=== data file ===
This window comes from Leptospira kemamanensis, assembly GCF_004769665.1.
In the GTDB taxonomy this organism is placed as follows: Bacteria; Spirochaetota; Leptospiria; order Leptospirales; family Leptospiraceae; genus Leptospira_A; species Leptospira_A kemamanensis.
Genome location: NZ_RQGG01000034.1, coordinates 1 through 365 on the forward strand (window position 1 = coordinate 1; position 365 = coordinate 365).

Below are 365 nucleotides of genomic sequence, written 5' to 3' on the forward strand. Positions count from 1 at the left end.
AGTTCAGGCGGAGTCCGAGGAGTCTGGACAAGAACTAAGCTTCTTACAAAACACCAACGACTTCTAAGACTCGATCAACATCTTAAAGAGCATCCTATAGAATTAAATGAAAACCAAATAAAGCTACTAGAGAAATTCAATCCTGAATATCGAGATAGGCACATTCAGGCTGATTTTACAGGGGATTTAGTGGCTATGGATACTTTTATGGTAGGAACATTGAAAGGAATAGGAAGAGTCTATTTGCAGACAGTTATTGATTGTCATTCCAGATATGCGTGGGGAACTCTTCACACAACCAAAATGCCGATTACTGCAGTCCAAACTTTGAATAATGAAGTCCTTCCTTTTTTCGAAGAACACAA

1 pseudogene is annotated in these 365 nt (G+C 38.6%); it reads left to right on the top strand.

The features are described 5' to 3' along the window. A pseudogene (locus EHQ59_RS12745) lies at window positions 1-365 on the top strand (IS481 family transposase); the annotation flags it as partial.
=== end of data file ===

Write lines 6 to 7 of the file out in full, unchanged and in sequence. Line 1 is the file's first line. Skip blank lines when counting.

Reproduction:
1 pseudogene is annotated in these 365 nt (G+C 38.6%); it reads left to right on the top strand.

The features are described 5' to 3' along the window. A pseudogene (locus EHQ59_RS12745) lies at window positions 1-365 on the top strand (IS481 family transposase); the annotation flags it as partial.